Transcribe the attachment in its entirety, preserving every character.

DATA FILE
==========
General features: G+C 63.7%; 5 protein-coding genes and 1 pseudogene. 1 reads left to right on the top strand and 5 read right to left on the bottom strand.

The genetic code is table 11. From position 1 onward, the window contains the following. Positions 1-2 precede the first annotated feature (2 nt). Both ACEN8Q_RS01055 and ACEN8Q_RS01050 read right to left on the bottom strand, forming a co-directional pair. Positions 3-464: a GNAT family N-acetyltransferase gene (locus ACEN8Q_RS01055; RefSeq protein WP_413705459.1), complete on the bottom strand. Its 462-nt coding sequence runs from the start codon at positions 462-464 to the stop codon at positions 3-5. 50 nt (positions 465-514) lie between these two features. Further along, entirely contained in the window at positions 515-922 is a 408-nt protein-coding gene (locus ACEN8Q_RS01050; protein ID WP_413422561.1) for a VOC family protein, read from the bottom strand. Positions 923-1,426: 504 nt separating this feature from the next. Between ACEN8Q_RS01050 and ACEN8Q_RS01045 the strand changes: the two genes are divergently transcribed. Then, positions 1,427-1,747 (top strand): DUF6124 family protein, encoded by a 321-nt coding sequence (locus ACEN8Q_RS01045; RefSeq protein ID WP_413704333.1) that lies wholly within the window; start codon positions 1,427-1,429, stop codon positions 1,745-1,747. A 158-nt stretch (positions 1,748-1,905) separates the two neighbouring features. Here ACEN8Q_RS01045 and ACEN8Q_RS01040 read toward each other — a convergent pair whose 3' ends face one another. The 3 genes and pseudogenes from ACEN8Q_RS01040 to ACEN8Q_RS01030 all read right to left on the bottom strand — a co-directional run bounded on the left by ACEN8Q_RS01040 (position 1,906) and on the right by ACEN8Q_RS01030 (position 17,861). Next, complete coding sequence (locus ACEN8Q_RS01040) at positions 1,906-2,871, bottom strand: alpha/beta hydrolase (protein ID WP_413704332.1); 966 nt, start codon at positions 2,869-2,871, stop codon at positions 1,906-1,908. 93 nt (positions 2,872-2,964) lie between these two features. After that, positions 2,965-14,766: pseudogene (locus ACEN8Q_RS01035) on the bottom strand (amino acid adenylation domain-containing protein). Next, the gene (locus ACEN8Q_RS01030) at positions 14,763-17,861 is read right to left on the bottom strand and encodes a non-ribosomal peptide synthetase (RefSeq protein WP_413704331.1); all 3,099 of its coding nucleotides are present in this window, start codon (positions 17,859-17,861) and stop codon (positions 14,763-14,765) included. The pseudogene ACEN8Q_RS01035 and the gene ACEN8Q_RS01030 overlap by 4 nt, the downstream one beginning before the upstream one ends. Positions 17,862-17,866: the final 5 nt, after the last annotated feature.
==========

General features: G+C 63.7%; 5 protein-coding genes and 1 pseudogene. 1 reads left to right on the top strand and 5 read right to left on the bottom strand.

The genetic code is table 11. From position 1 onward, the window contains the following. Positions 1-2 precede the first annotated feature (2 nt). Both ACEN8Q_RS01055 and ACEN8Q_RS01050 read right to left on the bottom strand, forming a co-directional pair. Positions 3-464: a GNAT family N-acetyltransferase gene (locus ACEN8Q_RS01055; RefSeq protein WP_413705459.1), complete on the bottom strand. Its 462-nt coding sequence runs from the start codon at positions 462-464 to the stop codon at positions 3-5. 50 nt (positions 465-514) lie between these two features. Further along, entirely contained in the window at positions 515-922 is a 408-nt protein-coding gene (locus ACEN8Q_RS01050; protein ID WP_413422561.1) for a VOC family protein, read from the bottom strand. Positions 923-1,426: 504 nt separating this feature from the next. Between ACEN8Q_RS01050 and ACEN8Q_RS01045 the strand changes: the two genes are divergently transcribed. Then, positions 1,427-1,747 (top strand): DUF6124 family protein, encoded by a 321-nt coding sequence (locus ACEN8Q_RS01045; RefSeq protein ID WP_413704333.1) that lies wholly within the window; start codon positions 1,427-1,429, stop codon positions 1,745-1,747. A 158-nt stretch (positions 1,748-1,905) separates the two neighbouring features. Here ACEN8Q_RS01045 and ACEN8Q_RS01040 read toward each other — a convergent pair whose 3' ends face one another. The 3 genes and pseudogenes from ACEN8Q_RS01040 to ACEN8Q_RS01030 all read right to left on the bottom strand — a co-directional run bounded on the left by ACEN8Q_RS01040 (position 1,906) and on the right by ACEN8Q_RS01030 (position 17,861). Next, complete coding sequence (locus ACEN8Q_RS01040) at positions 1,906-2,871, bottom strand: alpha/beta hydrolase (protein ID WP_413704332.1); 966 nt, start codon at positions 2,869-2,871, stop codon at positions 1,906-1,908. 93 nt (positions 2,872-2,964) lie between these two features. After that, positions 2,965-14,766: pseudogene (locus ACEN8Q_RS01035) on the bottom strand (amino acid adenylation domain-containing protein). Next, the gene (locus ACEN8Q_RS01030) at positions 14,763-17,861 is read right to left on the bottom strand and encodes a non-ribosomal peptide synthetase (RefSeq protein WP_413704331.1); all 3,099 of its coding nucleotides are present in this window, start codon (positions 17,859-17,861) and stop codon (positions 14,763-14,765) included. The pseudogene ACEN8Q_RS01035 and the gene ACEN8Q_RS01030 overlap by 4 nt, the downstream one beginning before the upstream one ends. Positions 17,862-17,866: the final 5 nt, after the last annotated feature.